On the Second Sunday of Advent we lit the second candle on the Advent Wreath, the candle of Preparation, and read these verses from the first chapter of the Gospel of Mark:
The beginning of the good news about Jesus the Messiah, the Son of God,as it is written in Isaiah the prophet:
“I will send my messenger ahead of you,
who will prepare your way”—
“a voice of one calling in the wilderness,
‘Prepare the way for the Lord,
make straight paths for him.’”
And so John the Baptist appeared in the wilderness, preaching a baptism of repentance for the forgiveness of sins. The whole Judean countryside and all the people of Jerusalem went out to him. Confessing their sins, they were baptized by him in the Jordan River. John wore clothing made of camel’s hair, with a leather belt around his waist, and he ate locusts and wild honey. And this was his message: “After me comes the one more powerful than I, the straps of whose sandals I am not worthy to stoop down and untie. I baptize you with water, but he will baptize you with the Holy Spirit.”
I love the way Mark starts his Gospel, basically saying: “Here’s the beginning of the good news about Jesus. It starts with this guy named John (well, really with Isaiah, but let’s start with John).” If John the Baptist (as the fulfillment of Isaiah’s prophesy) is the beginning of the good news, what he is doing—preparing the way—must be essential to the story. Last week we learned that Advent is literally about arrival—recognizing the coming of Christ into our lives, celebrating that God is with us, God’s kingdom is breaking in, and everything has changed. This week we recognize that Advent is also a time of preparation: Isaiah says, “Make straight paths for him,” but I love the way Eugene Peterson paraphrases John the Baptist’s words in The Message:
“Change your life. God’s kingdom is here. The real action comes next: The star in this drama, to whom I’m a mere stagehand, will change your life. I’m baptizing you here in the river, turning your old life in for a kingdom life. His baptism—a holy baptism by the Holy Spirit—will change you from the inside out.”
Advent is intended to be a season of preparation for Christ to come into our lives. But how do we prepare the way of the Lord? For me, it starts with preparing my own heart to receive the incredible gift of God’s presence.
For me, Advent is a time to pause, a time to rest and breathe, as I prepare for the possibility for God to do something new in my life. I think breathe is a perfect word to describe Advent, a perfect answer to how we prepare the way of the Lord. Breathing is a two-part process: we exhale (get rid of carbon dioxide) and we inhale (take in fresh oxygen). Advent is also a time to exhale and inhale—a time to set aside and to pick up. Set aside that which drags you out of the present (the life you are living right now in this moment), and get rid of what is hindering you and what is no good to you. Pick up that which has been rich and good and hope-filled in your life, and figure out how you are going to live out that goodness in today’s world, in your life right now, and as you go into the future.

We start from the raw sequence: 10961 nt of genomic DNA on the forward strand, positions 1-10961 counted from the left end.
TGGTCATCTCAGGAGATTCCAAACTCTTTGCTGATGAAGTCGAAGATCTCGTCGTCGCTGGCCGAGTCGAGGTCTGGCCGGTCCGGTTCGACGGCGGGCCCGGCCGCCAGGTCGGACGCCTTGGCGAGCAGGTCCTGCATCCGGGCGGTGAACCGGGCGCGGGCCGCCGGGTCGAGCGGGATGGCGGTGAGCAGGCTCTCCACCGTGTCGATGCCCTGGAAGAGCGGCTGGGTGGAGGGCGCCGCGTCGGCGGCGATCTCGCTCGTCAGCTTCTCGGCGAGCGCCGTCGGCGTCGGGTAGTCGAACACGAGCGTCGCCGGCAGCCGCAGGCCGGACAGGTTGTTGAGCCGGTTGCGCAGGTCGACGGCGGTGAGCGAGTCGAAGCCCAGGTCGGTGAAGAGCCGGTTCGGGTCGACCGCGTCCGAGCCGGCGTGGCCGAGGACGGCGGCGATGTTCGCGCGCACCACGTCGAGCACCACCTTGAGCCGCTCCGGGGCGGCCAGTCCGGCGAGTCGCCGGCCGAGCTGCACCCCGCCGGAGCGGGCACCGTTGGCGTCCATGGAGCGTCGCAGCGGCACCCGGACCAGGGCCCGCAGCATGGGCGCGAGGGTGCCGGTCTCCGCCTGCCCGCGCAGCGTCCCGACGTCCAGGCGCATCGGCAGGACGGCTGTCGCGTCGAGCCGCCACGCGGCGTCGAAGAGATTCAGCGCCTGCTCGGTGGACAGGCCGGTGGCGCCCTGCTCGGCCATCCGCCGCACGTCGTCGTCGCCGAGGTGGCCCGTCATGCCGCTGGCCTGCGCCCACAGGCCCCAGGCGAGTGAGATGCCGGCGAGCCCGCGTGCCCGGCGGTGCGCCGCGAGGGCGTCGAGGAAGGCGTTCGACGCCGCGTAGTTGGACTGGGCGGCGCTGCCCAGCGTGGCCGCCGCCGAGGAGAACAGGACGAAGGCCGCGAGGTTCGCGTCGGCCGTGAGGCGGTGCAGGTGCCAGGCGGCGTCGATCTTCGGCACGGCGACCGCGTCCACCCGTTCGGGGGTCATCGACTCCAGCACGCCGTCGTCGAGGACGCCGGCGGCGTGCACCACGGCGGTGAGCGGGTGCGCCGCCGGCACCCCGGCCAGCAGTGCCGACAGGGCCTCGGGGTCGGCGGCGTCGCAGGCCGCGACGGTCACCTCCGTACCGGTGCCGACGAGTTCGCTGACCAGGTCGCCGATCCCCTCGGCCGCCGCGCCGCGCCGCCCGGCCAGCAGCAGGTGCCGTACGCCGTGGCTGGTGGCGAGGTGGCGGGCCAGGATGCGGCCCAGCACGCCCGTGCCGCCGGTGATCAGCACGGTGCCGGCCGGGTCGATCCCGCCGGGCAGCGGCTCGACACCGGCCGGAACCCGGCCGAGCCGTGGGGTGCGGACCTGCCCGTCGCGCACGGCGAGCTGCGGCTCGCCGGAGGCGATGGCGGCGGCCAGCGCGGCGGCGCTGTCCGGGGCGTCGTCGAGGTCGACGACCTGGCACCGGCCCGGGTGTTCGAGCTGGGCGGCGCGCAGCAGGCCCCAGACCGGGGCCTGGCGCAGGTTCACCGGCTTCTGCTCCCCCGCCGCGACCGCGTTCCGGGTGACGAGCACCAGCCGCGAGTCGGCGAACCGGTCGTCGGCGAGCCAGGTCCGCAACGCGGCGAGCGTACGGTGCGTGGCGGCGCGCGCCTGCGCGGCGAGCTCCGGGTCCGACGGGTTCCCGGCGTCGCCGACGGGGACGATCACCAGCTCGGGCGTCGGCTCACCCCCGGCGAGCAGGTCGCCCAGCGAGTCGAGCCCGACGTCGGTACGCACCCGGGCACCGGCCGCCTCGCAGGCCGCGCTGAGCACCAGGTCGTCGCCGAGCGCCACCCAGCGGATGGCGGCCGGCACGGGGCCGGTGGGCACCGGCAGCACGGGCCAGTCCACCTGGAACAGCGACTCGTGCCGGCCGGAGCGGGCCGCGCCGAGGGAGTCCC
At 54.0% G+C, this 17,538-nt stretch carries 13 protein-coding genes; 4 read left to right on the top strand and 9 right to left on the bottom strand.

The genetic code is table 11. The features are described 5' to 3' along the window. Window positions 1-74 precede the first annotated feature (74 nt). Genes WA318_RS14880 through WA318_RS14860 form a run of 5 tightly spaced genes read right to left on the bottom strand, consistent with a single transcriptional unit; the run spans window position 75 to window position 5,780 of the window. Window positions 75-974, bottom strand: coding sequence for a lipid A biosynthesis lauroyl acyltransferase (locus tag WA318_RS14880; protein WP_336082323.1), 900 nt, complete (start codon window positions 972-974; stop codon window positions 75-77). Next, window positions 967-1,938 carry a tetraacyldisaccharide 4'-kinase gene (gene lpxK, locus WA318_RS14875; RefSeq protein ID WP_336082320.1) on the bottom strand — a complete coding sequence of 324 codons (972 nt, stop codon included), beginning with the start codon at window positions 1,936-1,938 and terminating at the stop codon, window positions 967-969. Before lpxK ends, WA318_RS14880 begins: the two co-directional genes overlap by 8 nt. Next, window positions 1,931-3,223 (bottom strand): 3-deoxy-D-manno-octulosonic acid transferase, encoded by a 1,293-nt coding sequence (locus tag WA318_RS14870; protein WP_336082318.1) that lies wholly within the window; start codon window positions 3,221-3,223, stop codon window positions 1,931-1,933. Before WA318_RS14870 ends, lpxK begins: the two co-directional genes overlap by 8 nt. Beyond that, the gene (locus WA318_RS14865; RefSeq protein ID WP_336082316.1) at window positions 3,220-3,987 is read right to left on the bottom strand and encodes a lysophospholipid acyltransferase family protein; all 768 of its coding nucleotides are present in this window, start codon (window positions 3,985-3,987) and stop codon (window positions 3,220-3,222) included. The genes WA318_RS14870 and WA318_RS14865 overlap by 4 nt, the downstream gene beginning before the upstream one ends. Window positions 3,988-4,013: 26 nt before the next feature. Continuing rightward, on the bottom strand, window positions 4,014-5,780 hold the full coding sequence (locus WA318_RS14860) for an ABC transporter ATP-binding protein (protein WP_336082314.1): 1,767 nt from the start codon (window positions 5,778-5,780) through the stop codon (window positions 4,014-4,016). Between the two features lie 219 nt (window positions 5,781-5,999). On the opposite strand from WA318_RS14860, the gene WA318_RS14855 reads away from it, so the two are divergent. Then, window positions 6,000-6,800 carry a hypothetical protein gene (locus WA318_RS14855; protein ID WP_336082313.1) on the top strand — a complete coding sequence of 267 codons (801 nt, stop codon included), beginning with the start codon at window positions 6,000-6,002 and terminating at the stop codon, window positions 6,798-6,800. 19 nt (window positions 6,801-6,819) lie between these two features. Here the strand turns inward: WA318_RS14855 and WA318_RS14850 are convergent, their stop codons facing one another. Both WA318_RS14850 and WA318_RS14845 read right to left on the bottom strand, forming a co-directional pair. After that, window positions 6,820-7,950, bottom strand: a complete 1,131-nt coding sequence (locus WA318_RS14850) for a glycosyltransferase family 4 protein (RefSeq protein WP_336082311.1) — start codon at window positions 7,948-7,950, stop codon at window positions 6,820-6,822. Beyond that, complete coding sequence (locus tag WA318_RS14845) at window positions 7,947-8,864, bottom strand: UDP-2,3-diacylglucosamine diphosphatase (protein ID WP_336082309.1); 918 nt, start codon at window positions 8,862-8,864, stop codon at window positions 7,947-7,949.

In preparing to receive Christ anew in my life at Christmastime, here are some of the questions I have been asking myself: What do we need to cast aside and what do we need to hold onto? What should we be “exhaling” during this time of breathing in the season of Advent? What do we need to set aside? We don’t need to keep this baggage—let’s leave it and never look back. Who would you be without that old stuff? … And also what should we be “inhaling” in this season? What needs picking up? What surprise awaits our recognition? What do we need to change as we head into the future?
We are getting ready to give witness to the birth of Love in the world. The One who has come to us, God-With-Us in our daily lives, has something so much greater than anything we could put on our Amazon Wishlist. Christ has come to surprise us with his love for us—his redeeming, ever-present, never-broken love for us, a love that changes everything… What a surprise that would be to recognize it in our daily lives. What a loss that would be to miss it.
Author: Alicia McClintic